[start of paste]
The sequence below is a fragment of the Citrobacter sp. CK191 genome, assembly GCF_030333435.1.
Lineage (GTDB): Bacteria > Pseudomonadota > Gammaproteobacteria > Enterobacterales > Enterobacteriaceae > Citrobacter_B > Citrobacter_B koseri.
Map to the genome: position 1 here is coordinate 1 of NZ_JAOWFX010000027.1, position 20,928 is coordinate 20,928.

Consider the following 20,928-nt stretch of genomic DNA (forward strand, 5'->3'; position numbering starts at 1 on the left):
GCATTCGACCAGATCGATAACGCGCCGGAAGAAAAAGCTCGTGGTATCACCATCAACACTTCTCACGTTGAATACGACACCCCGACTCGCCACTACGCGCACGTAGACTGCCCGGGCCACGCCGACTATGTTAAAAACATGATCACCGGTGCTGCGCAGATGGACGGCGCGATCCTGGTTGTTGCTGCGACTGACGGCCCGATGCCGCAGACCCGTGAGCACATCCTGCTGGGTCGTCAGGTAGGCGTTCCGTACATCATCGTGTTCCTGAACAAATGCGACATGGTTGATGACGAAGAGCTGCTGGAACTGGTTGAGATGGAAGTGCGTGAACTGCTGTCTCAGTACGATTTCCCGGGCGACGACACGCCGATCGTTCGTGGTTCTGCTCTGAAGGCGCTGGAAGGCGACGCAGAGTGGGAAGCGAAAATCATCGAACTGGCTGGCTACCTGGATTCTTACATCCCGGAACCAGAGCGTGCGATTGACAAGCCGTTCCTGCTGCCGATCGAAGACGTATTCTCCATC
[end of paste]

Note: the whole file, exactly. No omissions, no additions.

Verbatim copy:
The sequence below is a fragment of the Citrobacter sp. CK191 genome, assembly GCF_030333435.1.
Lineage (GTDB): Bacteria > Pseudomonadota > Gammaproteobacteria > Enterobacterales > Enterobacteriaceae > Citrobacter_B > Citrobacter_B koseri.
Map to the genome: position 1 here is coordinate 1 of NZ_JAOWFX010000027.1, position 20,928 is coordinate 20,928.

Consider the following 20,928-nt stretch of genomic DNA (forward strand, 5'->3'; position numbering starts at 1 on the left):
GCATTCGACCAGATCGATAACGCGCCGGAAGAAAAAGCTCGTGGTATCACCATCAACACTTCTCACGTTGAATACGACACCCCGACTCGCCACTACGCGCACGTAGACTGCCCGGGCCACGCCGACTATGTTAAAAACATGATCACCGGTGCTGCGCAGATGGACGGCGCGATCCTGGTTGTTGCTGCGACTGACGGCCCGATGCCGCAGACCCGTGAGCACATCCTGCTGGGTCGTCAGGTAGGCGTTCCGTACATCATCGTGTTCCTGAACAAATGCGACATGGTTGATGACGAAGAGCTGCTGGAACTGGTTGAGATGGAAGTGCGTGAACTGCTGTCTCAGTACGATTTCCCGGGCGACGACACGCCGATCGTTCGTGGTTCTGCTCTGAAGGCGCTGGAAGGCGACGCAGAGTGGGAAGCGAAAATCATCGAACTGGCTGGCTACCTGGATTCTTACATCCCGGAACCAGAGCGTGCGATTGACAAGCCGTTCCTGCTGCCGATCGAAGACGTATTCTCCATC